ETA: SA has fantastic laws on plastic shopping bags and drink container recycling. I believe all the other states have bought in the container deposit laws too :yes:

Edited by harmonic_wizz_fizz, 02 June 2017 - 08:31 PM.


#17 Jembo

Posted 02 June 2017 - 08:45 PM

We watch it as well.  I was quite shocked at the food waste,I knew it happened but had no idea of the scale.  It made me realise that subconciously when I do my fruit and veg shopping I pick up stuff and look it and choose the stuff that is not mishappen. This week I looked for the stuff that was not perfect

I also ordered re-useable produce bags after watching it (kicking myself I did not do that years ago - they are fab). I already use re-useable bags for everything else, but never did for fruit & veg for some reason.  We also have chooks, compost & a worm farm so all our food scraps are re-used.

We sadly have no recycling where we live (only one waste bin), however I found a local cafe that takes stuff to the city so have now started saving our glass & plastic to be able to send with them.

We don't take away coffee, but it did make me think about my clothes and the ones I buy the kids more.

I am enjoying it because it is making me think about my choices and how I do thigs and alter it.  I thought in some things I was already doing okay, but it made me see I could do better.

#18 Lunafreya

Posted 02 June 2017 - 09:01 PM

Some things are just such a waste of packaging. The individually wrapped slices of banana bread you can buy. Celery sticks chopped up snack size and wrapped in plastic. I wish I could grow more herbs as I know we waste those when they wilt in the fridge after not being used.

#19 purpleduck

Posted 02 June 2017 - 11:14 PM

I'm still gobsmacked by those girls and they amount of shopping that they did.... where are they getting the money and how can the be so completely clueless?? :(

I can understand wearing a wedding or formal dress once, but regular clothes?? :(

#20 ~elle~

Posted 03 June 2017 - 12:59 AM

I didn't realise how much turnover there is in fashion.

I have definitely noticed the quality isn't what it used to be - also prices aren't what they used to be either.

This has been a really good series and hopefully there will be more to come!

#21 raechel82

Posted 03 June 2017 - 08:24 AM

This program was a reminder that I need to do better.

The fashion was absolutely crazy. But I know that I have tops that I have worn very few times. I wear a uniform for work so I don't need many clothes. This is something I need to work on.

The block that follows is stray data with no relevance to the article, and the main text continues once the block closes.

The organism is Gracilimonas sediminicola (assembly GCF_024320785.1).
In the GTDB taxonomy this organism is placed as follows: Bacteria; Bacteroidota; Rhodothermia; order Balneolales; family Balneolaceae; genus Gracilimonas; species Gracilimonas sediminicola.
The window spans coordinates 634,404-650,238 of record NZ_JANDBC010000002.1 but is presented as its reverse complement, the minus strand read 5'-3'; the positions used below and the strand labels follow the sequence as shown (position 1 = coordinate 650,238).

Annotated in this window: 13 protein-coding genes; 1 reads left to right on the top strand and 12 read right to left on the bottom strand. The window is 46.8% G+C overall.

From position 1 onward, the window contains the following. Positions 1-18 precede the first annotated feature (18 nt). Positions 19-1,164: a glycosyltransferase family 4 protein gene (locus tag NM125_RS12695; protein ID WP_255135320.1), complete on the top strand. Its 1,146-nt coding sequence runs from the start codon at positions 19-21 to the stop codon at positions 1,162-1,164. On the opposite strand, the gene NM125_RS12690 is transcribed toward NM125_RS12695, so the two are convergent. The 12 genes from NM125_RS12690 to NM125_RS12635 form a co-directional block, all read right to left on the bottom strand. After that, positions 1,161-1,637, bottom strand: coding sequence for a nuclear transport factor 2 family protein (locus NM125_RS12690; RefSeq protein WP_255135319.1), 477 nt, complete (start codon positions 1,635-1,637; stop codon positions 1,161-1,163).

#22 Nobody Cool

Posted 03 June 2017 - 08:28 AM

View Post~elle~, on 03 June 2017 - 12:59 AM, said:

I didn't realise how much turnover there is in fashion.

I have definitely noticed the quality isn't what it used to be - also prices aren't what they used to be either.

This has been a really good series and hopefully there will be more to come!

I've been an avid op shopper for 25 years and to see the change over the last few years is quite remarkable. So many new or near new items (lots with tags still attached) are in op shops now. You used to be looking at racks of older styles from a few years ago but now so much of it is this season's trends and current fashions.

Great for me as an op shopper but terrible for the planet. I buy literally all my clothing and accessories at op shops except for socks and undies. Clothing, jackets, scarfs, handbags, shoes, jewellery and accessories. I can't remember the last time I bought something new.

And when I look at items from brands like H & M etc I am shocked by the poor quality and condition of them. It literally does look like they are only made to last a few wears before falling out of shape or falling apart. They aren't even worth buying at op shop prices.

#23 Nozycat

Posted 03 June 2017 - 10:28 AM

I use Freecycle a lot, great way to pass on things I have no use for anymore and get things I can use others can't.

#24 Babetty

Posted 03 June 2017 - 11:37 AM

I dropped off my first bag of soft plastic recyclables to Coles this morning! Was also more conscious of the packaging as I did the grocery shop.

I don't really garden but I do have the space for a compost bin, so might start one anyway and figure out what to do with the results later.

#25 LuckyMummy ♥♥

Posted 03 June 2017 - 12:23 PM

Hubby says heaps of people at work now have a reusable coffee cup. He works in the city.

Small thing, but we recently changed from a big rubbish bin inside to a tiny one under the sink. The inconvenience of emptying it all the time has made me recycle a LOT more. Because we have a big recycling bin inside. Made me realise how lazy I had been before.